• The second Chinese move was in 2009 when they started issuing stapled visas to Kashmiris visiting China. Beijing refused a visa to Lt General B S Jaswal, head of the Indian army’s northern command responsible for J&K, in July 2010. This was because the general was posted in Kashmir (disputed area with Pakistan) and Chinese had to keep Pakistan’s sensitivity in mind.
  • The third Chinese move was in December 2010 when they publicly announced that the disputed border was a mere 2,000 km. This made the need for stapled visas for Kashmiris unnecessary; India immediately claimed to have resolved the visas issue amicably. Moreover, the Chinese announcement ended the need for further Special Representatives talks; once a side discloses its position openly, the give-and-take option for resolution is not possible. For this reason, during the 15th round of talks, it was decided that the Special Representatives need not work on border resolution. Instead, they will devise and execute a ‘Mechanism on Coordination and Consultation on Border Affairs’.
  • The fourth Chinese step regarding the Western sector was the moving of PLA forces in Pakistan Occupied Kashmir. The Indian chief of army staff, General V K Singh had, in 2011, repeatedly spoken of about 3,500 to 4,000 PLA troops in Northern Kashmir, something denied by Beijing and downplayed by India.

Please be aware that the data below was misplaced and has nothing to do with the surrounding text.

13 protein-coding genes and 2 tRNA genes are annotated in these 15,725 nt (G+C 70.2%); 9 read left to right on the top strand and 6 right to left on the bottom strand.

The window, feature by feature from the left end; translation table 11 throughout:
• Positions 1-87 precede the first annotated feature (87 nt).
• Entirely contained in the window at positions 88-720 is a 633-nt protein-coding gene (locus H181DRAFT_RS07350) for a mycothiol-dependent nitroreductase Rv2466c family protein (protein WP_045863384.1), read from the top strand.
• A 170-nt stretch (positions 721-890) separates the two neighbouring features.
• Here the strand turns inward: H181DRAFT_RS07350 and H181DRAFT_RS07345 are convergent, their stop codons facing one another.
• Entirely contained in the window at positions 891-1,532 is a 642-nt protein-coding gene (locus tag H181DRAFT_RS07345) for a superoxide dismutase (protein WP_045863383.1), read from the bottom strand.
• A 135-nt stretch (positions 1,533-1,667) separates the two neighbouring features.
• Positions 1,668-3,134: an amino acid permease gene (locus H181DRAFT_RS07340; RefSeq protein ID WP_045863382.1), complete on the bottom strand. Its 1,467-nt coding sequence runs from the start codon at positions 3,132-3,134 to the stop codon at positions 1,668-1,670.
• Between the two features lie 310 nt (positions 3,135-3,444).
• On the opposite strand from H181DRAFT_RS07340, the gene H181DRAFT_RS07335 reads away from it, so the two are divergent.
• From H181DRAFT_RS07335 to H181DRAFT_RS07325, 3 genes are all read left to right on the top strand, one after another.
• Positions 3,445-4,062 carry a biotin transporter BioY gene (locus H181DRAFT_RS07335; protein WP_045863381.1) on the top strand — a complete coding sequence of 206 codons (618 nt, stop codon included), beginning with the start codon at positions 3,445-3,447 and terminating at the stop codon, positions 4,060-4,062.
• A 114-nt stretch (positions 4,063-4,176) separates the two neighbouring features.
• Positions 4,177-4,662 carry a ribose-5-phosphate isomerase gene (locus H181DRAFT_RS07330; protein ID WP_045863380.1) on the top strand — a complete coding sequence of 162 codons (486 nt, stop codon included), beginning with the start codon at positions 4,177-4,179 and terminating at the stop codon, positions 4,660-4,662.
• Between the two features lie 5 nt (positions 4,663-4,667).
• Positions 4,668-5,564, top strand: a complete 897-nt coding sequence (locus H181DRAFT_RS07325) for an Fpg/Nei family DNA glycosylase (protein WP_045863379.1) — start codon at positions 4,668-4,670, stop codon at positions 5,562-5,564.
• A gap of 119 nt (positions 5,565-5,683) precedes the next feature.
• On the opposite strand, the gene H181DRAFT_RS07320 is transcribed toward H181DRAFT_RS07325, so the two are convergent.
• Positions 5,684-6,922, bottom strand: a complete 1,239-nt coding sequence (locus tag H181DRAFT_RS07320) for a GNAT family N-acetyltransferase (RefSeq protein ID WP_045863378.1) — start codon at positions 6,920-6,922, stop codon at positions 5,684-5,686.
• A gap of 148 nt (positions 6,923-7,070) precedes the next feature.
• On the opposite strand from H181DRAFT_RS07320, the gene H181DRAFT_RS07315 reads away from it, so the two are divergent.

The present incursion of PLA elements into LAC is not something unprecedented. India did it in 1984 by incursion into Pakistani side in Siachen. The Indian army had the total support of Indian government. Pakistan made attempts to wrest back the area in 1987 when Pakistani commandos under Brig Pervez Musharraf launched an offensive. In 1999, Pakistan army’s para-military troops crossed into Line of Control (LoC) and occupied unmanned positions in the Kargil sector to use it as a bargaining chip to assert its position on Siachen issue. This move, a tactical in nature, was frustrated by Pakistani politicians for petty politics; to look as good boys in the eyes of Americans and Indians. This was the reason that politicians conspired to sack Musharraf and teach generals a lesson but the move was frustrated when army took over on October 12, 1999.

The latest development in Ladakh is not a venture of PLA alone; they have full support from their political leadership. India has its strategic doctrine of encircling its neighbors but China seems to have checkmated. They have declared that they do not recognize Indian claim on Kashmir and are standing with Pakistani people. It is ironic, though, that Pakistani leadership is not enthusiastic about it.